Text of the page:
Some of the cast members of "Wrapped in Love & Glory" pose inside the Faribault Woolen Mill. Photo by Edward Brown.

Some of the cast members of “Wrapped in Love & Glory” pose inside the Faribault Woolen Mill. Photo by Edward Brown and courtesy of The Merlin Players.

I already have tickets for The Merlin Players performance of “Wrapped in Love & Glory,” an original play written by Faribault native Michael Lambert. “The show weaves together the letters, history and music of the women working in the Faribault Woolen Mill to make blankets for the troops fighting overseas during WW II,” according to a TMP press release. Twenty-six songs from that era are incorporated in to the production.

The show opens at 7:30 p.m. Friday at the Paradise Center for the Arts, 321 Central Avenue, with additional evening performances set for December 10 and 15 – 17. Sunday shows are at 2 p.m. on December 11 and 18. Click here for more information or call (507) 332-7372.

This jar of veggies carries the perfect name, "Summer in a Jar."

Canned produce sold at the summer Faribault Farmer’s Market. Minnesota Prairie Roots file photo.

Also at the Paradise are the creations of area artists. Perfect for holiday giving. Additionally, from 1 – 4 p.m. Saturday, the Winter Farmers’ Market opens inside the Paradise with local vendors selling everything from eggs to maple syrup to soap, baked goods and more.

Historic buildings in downtown Faribault are decorated for the holiday season.

Historic downtown Faribault. Minnesota Prairie Roots file photo.

Historic downtown Faribault will be one busy place Saturday as Faribault Main Street also hosts its second annual Holiday Snack Contest from noon – 3 p.m. While you shop, you can sample tasty treats at local businesses. All through-out the downtown, local shopkeepers (and even a pop-up shop) offer a variety of goods—shoes, home décor, antiques, electronics, specialty gifts, baked goods, cheese

We wanted to sample all of the beers on tap, so we ordered a flight.

A sampling of flight offerings at F-Town. Minnesota Prairie Roots file photo.

And let’s not forget the beer. Drink it on-site at F-Town Brewing, just off Central, or purchase a growler to take home. Or check out a local liquor store for F-Town beers.

The cast, with the little Snowflakes on the right as audience favorites.

A scene from the 2012 ice skating show at Shattuck. Minnesota Prairie Roots file photo.

If you’re out and about with your family, drive to Faribault’s east side for Shattuck-St. Mary’s School’s annual Christmas Walk. The free community event begins with a “Christmas Spectacular on Ice” show at noon in the SSM Sports Complex. Festivities continue thereafter until 4 p.m. on the Shattuck campus with musical performances; activities for kids in Morgan Refectory; visits with Santa and Mrs. Claus (from 1:30 – 4 p.m.) in The Inn; and a 3:30 p.m. holiday concert in The Chapel of the Good Shepherd.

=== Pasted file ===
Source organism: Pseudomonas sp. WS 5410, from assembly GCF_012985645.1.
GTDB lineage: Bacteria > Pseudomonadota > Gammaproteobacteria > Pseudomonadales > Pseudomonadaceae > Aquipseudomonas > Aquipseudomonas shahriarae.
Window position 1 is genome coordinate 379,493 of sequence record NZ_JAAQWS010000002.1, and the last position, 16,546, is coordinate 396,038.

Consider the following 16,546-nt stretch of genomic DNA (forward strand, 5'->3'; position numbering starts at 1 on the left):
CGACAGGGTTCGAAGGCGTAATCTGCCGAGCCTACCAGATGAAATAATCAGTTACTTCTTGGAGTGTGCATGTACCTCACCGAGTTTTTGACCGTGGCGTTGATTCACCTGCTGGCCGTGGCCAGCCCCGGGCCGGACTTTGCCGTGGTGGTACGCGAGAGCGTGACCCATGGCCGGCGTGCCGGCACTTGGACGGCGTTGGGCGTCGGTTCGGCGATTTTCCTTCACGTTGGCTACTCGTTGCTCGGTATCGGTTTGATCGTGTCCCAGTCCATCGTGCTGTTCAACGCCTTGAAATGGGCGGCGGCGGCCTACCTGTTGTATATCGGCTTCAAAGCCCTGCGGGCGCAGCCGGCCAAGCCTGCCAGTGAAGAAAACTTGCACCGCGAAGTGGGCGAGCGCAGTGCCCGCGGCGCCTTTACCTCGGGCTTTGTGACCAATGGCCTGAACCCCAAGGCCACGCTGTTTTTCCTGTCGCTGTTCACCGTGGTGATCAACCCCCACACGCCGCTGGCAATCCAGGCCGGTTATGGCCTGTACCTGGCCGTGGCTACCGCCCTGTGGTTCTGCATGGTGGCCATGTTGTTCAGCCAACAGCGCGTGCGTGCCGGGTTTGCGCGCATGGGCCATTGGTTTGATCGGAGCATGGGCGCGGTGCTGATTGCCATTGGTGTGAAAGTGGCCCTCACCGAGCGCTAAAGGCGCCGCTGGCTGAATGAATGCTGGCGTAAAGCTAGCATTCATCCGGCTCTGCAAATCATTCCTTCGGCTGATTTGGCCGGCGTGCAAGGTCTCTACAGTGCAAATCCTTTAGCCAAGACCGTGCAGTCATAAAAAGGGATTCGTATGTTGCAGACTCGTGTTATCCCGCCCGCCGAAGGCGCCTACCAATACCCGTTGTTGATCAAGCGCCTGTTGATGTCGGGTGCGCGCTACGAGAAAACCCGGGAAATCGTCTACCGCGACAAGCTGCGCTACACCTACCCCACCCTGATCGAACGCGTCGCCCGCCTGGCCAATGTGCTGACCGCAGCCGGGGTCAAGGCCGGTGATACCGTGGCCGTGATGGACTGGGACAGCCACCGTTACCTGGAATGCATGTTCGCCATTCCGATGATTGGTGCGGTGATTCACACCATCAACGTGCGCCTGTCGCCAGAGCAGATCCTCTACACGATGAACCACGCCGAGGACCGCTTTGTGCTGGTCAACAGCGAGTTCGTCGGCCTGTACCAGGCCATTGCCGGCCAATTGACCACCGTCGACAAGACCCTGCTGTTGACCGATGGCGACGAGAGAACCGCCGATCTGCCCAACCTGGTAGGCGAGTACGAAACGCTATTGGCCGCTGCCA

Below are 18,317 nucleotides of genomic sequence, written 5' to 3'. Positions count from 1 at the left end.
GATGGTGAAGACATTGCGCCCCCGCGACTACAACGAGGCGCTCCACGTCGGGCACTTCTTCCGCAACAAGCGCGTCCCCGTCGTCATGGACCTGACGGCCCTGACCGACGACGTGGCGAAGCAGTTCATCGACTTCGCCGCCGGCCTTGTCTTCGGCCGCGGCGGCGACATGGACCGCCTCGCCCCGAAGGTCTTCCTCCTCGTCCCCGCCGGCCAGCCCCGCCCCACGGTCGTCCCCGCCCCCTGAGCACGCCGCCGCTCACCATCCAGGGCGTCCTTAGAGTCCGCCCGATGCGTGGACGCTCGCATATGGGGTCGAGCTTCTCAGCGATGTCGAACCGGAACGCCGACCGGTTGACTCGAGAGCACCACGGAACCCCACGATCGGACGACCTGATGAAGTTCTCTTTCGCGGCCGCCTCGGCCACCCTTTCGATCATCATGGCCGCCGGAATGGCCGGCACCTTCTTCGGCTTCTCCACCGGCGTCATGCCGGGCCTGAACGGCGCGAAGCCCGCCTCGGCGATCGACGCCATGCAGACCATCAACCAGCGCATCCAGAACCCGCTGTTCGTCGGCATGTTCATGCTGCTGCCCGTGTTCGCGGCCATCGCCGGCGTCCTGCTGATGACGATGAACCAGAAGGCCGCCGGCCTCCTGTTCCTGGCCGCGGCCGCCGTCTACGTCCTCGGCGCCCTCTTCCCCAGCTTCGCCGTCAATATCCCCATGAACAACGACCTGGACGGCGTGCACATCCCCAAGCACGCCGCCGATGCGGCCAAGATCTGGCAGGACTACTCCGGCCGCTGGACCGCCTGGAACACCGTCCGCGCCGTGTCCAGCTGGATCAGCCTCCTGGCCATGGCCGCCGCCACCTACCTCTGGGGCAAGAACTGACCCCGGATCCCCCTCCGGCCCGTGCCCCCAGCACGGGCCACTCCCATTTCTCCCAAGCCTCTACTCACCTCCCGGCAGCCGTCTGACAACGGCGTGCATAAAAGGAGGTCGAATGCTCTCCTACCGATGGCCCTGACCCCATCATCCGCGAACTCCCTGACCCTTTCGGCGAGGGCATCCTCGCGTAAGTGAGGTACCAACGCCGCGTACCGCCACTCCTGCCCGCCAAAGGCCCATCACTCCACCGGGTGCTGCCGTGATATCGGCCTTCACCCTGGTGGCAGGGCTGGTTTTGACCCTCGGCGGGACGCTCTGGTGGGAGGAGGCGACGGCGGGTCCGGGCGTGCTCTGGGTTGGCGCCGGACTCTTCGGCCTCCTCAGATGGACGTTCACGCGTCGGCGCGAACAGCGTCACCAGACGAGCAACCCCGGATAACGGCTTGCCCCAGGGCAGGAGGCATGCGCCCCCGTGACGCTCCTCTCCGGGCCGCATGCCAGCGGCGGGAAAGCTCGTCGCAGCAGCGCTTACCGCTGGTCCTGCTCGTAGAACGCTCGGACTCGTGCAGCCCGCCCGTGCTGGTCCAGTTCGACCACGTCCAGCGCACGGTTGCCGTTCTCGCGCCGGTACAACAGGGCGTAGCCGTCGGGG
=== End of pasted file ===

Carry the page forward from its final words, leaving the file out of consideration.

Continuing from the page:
Kids worked on holiday crafts in the dining hall.

Kids worked on holiday crafts in the dining hall at Shattuck. Minnesota Prairie Roots file photo.

On Sunday, there’s more family-oriented fun, this time at the Faribault Eagles, 2027 Grant Street, as the club hosts its annual free Kids Christmas Party from noon to 3 p.m. for kids 12 and under accompanied by an adult.

Nearby at the Faribo West Mall, shoppers can take in a 3 – 3:30 p.m. Sunday concert by the Faribault High School Orchestra followed by the Faribault Area Community Band’s “A Christmas Concert for Busy People.” That concert title seems especially fitting given the season and all that’s happening in Faribault. These pre-Christmas weekends are busy ones in my southeastern Minnesota community.

© Copyright 2016 Audrey Kletscher Helbling


A chicken even I can love December 14, 2012

Filed under: Uncategorized — Audrey Kletscher Helbling @ 8:13 AM
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SOMETIMES I TAKE photos and then have nowhere to weave them into the fabric of a blog post. So you never see them.

Take two images I shot last Saturday afternoon at the Faribo West Mall in a store selling a hodge podge of collectibles, clothing and other, well, stuff. I can’t tell you the name of the place because I don’t recall seeing a business sign. And when I purchased two items (not these), the shopkeeper simply stuffed my five $1 bills into his pants pocket.

All of that aside, I spotted so many objects that I wanted to photograph simply for the color, the art, the shape, the uniqueness, the nostalgia. But, I also did not feel comfortable clicking away unfettered while other shoppers browsed.

Thus, I focused my camera on only two pieces of colorful merchandise—a rainbow-hued glass elephant and a vibrant wind-up chicken.

When I show you those two unedited images, you might be impressed. But probably not. Here are the original untouched photos:

Except for resizing, I've done nothing with this photo of a glass elephant.